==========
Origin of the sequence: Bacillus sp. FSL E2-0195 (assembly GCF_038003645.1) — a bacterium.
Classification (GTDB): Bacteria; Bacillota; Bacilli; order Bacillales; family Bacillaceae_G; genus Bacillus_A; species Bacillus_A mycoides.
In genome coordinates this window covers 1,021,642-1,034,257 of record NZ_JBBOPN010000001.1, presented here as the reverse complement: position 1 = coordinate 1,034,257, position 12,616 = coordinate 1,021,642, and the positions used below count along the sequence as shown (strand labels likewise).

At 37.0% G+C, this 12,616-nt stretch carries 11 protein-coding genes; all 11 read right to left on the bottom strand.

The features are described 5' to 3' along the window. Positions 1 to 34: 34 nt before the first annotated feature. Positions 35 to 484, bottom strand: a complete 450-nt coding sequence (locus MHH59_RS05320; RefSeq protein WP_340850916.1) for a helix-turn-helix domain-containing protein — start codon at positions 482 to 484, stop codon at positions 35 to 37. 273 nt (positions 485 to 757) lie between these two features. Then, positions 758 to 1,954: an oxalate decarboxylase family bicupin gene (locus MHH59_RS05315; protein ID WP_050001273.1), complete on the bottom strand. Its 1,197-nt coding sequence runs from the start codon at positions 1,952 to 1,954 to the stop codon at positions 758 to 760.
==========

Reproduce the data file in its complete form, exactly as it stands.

Origin of the sequence: Bacillus sp. FSL E2-0195 (assembly GCF_038003645.1) — a bacterium.
Classification (GTDB): Bacteria; Bacillota; Bacilli; order Bacillales; family Bacillaceae_G; genus Bacillus_A; species Bacillus_A mycoides.
In genome coordinates this window covers 1,021,642-1,034,257 of record NZ_JBBOPN010000001.1, presented here as the reverse complement: position 1 = coordinate 1,034,257, position 12,616 = coordinate 1,021,642, and the positions used below count along the sequence as shown (strand labels likewise).

At 37.0% G+C, this 12,616-nt stretch carries 11 protein-coding genes; all 11 read right to left on the bottom strand.

The features are described 5' to 3' along the window. Positions 1 to 34: 34 nt before the first annotated feature. Positions 35 to 484, bottom strand: a complete 450-nt coding sequence (locus MHH59_RS05320; RefSeq protein WP_340850916.1) for a helix-turn-helix domain-containing protein — start codon at positions 482 to 484, stop codon at positions 35 to 37. 273 nt (positions 485 to 757) lie between these two features. Then, positions 758 to 1,954: an oxalate decarboxylase family bicupin gene (locus MHH59_RS05315; protein ID WP_050001273.1), complete on the bottom strand. Its 1,197-nt coding sequence runs from the start codon at positions 1,952 to 1,954 to the stop codon at positions 758 to 760.